10.01.2014

Spoons in the Classroom

When I was a kid, one of my favorite games was Spoons. It was something I often played with my youth group friends on long bus rides to Bible Bowl tournaments. It was the perfect game because you can play with any number of people, all you need is deck of cards and some spoons (or any reasonable substitute), and the rules are simplistic.

I had pretty much forgotten about the game until recently, when I was trying to think of some activities for indoor recess days. Getting out the board games can be messy and I hit my limit for 4 Corners about mid last year. So, this week I decided to teach my class the joy of Spoons. Here's how to play...

The object of the game is to get 4 of a kind and not be the player left without a spoon. You will need spoons (1 less than the number of players) and a set of cards. 

To begin, place the spoons in the center of the table and deal 4 cards to each player. The rest of the deck is stacked face-down beside the dealer. Play starts with the dealer drawing a card from the deck and passing one from his hand face-down to the player on his left. That player takes the card, decides whether he wants to keep it or not, and passes a card from his hand to the next person.

Each player does the same as quickly as possible. The last player before getting back around to the dealer, starts a discard pile with the card he is getting rid of.  It is then the dealers turn again to draw a card from the deck and start passing. Players should have 4 cards in their hands at all times.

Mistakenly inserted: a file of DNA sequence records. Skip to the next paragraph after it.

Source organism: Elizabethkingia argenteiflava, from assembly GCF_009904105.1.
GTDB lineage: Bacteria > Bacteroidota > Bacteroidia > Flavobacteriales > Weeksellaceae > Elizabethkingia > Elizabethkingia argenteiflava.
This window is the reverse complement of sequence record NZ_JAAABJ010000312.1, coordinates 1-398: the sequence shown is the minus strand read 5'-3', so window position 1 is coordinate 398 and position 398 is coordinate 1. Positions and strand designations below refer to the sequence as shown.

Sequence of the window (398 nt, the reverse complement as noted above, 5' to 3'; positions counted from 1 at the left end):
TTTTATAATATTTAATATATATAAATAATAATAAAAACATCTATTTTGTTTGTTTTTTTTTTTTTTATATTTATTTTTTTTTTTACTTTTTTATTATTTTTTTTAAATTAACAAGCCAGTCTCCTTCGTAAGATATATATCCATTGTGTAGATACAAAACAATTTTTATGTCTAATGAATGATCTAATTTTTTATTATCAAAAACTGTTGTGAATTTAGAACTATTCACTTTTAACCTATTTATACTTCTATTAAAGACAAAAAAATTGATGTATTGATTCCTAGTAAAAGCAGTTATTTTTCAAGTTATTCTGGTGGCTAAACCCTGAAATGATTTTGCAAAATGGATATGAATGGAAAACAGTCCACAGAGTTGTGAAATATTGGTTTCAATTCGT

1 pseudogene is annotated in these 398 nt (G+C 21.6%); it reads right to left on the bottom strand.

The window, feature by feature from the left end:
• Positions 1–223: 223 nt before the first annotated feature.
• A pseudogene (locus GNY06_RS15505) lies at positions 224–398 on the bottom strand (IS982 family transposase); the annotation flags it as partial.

Play continues until one person ends up with 4 matching cards in his hand. At that time, he takes a spoon from the table. He may either try to sneak it away or grab it quickly. Either way, when the other players notice, they too will grab a spoon. The player left without a spoon is out. The game continues until one person is left who is then the winner. If the deck runs out of cards during the game, players should shuffle the discard pile and then continue.

Here is a video showing a group playing the game: 



Fun, right? My class absolutely loved it and now they keep asking to play. The problem is that we don't actually have time to play all day. I mean, we DO have to learn sometime. Well luckily for them, I realized I could turn Spoons into an awesome review game for all kinds of skills. How about collecting four synonyms or four related math facts? What about four words with the same phonics pattern? The possibilities seem endless!


Now I feel inspired to start adapting other games for the classroom. After all, shouldn't learning be fun?

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